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Great white shark tracked across Atlantic for first time, researchers say

sharkLydia.jpg

Ocearch.org Facebook

A great white shark named "Lydia" is now the first known shark to swim from one side of the Atlantic Ocean to the other. 

Fox affiliate KCPQ, citing researchers with Ocearch.org, reported that the 14-foot, 2,000-pound Lydia has covered more than 19,400 miles to date.

The giant shark was tagged with a GPS-tracking device off Jacksonville, Fla., as part of an Ocearch scientific project, which is being led by Gregory Skomal, senior fisheries biologist with the Massachusetts Marine Fisheries, according to Ocearch.org. Lydia, who was tagged in Jacksonville one year ago, is now headed toward either Ireland or Britain, Ocearch.org. announced on its Facebook page

Lydia reportedly crossed the mid-Atlantic Ridge — the rough boundary between east and west — Sunday morning.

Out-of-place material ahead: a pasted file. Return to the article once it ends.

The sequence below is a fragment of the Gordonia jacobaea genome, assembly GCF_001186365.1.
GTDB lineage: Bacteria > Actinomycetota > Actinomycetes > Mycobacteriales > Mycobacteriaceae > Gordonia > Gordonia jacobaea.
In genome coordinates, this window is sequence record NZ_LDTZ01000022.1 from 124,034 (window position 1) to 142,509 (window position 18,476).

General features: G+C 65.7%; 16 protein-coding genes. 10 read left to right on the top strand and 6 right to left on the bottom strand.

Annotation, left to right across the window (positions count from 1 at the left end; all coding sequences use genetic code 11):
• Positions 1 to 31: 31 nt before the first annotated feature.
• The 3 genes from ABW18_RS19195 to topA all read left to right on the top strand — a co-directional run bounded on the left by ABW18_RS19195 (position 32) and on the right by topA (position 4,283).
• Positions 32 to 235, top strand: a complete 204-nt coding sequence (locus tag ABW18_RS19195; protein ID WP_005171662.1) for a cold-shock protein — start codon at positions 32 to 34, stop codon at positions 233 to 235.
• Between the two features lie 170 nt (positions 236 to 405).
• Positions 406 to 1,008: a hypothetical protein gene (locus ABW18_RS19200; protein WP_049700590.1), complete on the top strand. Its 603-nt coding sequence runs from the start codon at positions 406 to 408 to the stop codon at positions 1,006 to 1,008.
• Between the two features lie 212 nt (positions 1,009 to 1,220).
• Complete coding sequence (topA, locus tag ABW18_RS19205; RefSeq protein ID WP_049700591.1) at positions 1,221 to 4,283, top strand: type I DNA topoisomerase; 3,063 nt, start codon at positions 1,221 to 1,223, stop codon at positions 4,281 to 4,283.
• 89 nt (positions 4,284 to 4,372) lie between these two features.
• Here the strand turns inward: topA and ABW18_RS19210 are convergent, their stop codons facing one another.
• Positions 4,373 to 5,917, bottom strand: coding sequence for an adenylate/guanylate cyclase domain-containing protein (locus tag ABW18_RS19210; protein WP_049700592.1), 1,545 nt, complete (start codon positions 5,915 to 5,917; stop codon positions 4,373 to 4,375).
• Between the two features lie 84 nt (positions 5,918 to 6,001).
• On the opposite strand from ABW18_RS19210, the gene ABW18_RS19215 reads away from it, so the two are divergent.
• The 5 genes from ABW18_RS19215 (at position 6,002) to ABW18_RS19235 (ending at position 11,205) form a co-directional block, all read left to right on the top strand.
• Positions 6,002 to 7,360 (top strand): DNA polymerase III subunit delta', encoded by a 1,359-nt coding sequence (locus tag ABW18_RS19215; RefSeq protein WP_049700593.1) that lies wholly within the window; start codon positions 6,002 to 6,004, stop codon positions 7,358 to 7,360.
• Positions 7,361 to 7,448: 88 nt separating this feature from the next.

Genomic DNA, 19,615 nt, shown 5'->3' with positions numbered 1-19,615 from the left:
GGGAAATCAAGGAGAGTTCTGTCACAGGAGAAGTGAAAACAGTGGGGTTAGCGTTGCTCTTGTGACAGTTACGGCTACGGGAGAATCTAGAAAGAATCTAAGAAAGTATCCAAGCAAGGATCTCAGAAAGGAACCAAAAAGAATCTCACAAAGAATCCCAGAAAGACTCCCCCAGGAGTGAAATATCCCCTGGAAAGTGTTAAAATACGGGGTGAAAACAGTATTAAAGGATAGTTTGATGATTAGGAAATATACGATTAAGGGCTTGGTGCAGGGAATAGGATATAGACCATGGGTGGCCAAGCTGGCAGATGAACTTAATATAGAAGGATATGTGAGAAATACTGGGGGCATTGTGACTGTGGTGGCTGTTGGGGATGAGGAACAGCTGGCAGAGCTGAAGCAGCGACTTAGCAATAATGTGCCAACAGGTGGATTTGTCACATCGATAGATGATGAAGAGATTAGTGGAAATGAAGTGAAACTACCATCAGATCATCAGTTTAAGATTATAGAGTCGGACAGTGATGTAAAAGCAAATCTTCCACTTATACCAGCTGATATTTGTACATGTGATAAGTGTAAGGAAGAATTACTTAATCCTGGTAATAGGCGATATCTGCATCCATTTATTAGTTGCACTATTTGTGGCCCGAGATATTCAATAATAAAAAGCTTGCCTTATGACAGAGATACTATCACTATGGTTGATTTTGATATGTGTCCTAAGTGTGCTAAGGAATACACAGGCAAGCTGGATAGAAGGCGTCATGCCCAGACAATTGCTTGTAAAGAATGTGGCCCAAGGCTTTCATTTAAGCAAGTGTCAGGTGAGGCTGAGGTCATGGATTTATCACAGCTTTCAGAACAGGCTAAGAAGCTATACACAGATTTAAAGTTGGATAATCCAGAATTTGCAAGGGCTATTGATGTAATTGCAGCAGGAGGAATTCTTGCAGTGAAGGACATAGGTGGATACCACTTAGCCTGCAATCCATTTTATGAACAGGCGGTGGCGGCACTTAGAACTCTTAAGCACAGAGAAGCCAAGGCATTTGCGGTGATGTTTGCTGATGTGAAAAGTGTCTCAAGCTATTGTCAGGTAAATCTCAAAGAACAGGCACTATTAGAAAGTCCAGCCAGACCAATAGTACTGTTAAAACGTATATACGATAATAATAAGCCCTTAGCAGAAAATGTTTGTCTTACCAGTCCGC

"Truly a momentous occasion, Lydia has etched her place in the history of Atlantic white shark research and showed the power and value of spot tagging. She is single-handedly raising awareness around the world,” John Chisholm, fisheries biologist at the Massachusetts Shark Research Program, said in a posting on the Ocearch Facebook page.

"Lydia’s remarkable transocean journey reminds us that no one locality, state or nation owns these remarkable migrators of the sea. If we are to save the sharks, we have an obligation not only to protect them in our waters, but also to work with other countries towards global conservation of sharks," added Bob Hueter, of Mote Marine Laboratory & Aquarium.

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